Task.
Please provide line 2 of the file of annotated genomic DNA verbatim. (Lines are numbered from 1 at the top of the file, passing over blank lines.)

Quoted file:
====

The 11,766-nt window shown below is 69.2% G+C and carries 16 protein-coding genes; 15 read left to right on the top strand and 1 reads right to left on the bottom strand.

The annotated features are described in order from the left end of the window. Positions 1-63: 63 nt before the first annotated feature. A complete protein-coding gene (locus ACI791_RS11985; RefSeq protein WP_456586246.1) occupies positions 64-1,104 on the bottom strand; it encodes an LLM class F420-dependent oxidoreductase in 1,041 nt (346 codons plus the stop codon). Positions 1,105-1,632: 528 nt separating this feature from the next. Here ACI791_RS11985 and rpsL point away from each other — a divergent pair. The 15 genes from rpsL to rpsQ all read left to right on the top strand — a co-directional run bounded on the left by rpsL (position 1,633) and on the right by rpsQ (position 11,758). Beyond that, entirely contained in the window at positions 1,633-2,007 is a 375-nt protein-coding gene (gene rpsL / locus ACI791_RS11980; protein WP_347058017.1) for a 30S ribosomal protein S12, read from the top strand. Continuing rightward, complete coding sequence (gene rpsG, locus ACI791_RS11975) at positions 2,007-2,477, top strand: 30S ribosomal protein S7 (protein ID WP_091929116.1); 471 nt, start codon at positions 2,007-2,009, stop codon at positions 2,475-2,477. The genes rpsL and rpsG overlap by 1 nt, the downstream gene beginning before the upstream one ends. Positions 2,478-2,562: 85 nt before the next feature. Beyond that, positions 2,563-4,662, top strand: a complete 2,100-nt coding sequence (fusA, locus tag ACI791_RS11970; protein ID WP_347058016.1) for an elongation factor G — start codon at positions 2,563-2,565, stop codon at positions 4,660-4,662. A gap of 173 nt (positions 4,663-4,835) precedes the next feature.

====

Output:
The annotated features are described in order from the left end of the window. Positions 1-63: 63 nt before the first annotated feature. A complete protein-coding gene (locus ACI791_RS11985; RefSeq protein WP_456586246.1) occupies positions 64-1,104 on the bottom strand; it encodes an LLM class F420-dependent oxidoreductase in 1,041 nt (346 codons plus the stop codon). Positions 1,105-1,632: 528 nt separating this feature from the next. Here ACI791_RS11985 and rpsL point away from each other — a divergent pair. The 15 genes from rpsL to rpsQ all read left to right on the top strand — a co-directional run bounded on the left by rpsL (position 1,633) and on the right by rpsQ (position 11,758). Beyond that, entirely contained in the window at positions 1,633-2,007 is a 375-nt protein-coding gene (gene rpsL / locus ACI791_RS11980; protein WP_347058017.1) for a 30S ribosomal protein S12, read from the top strand. Continuing rightward, complete coding sequence (gene rpsG, locus ACI791_RS11975) at positions 2,007-2,477, top strand: 30S ribosomal protein S7 (protein ID WP_091929116.1); 471 nt, start codon at positions 2,007-2,009, stop codon at positions 2,475-2,477. The genes rpsL and rpsG overlap by 1 nt, the downstream gene beginning before the upstream one ends. Positions 2,478-2,562: 85 nt before the next feature. Beyond that, positions 2,563-4,662, top strand: a complete 2,100-nt coding sequence (fusA, locus tag ACI791_RS11970; protein ID WP_347058016.1) for an elongation factor G — start codon at positions 2,563-2,565, stop codon at positions 4,660-4,662. A gap of 173 nt (positions 4,663-4,835) precedes the next feature.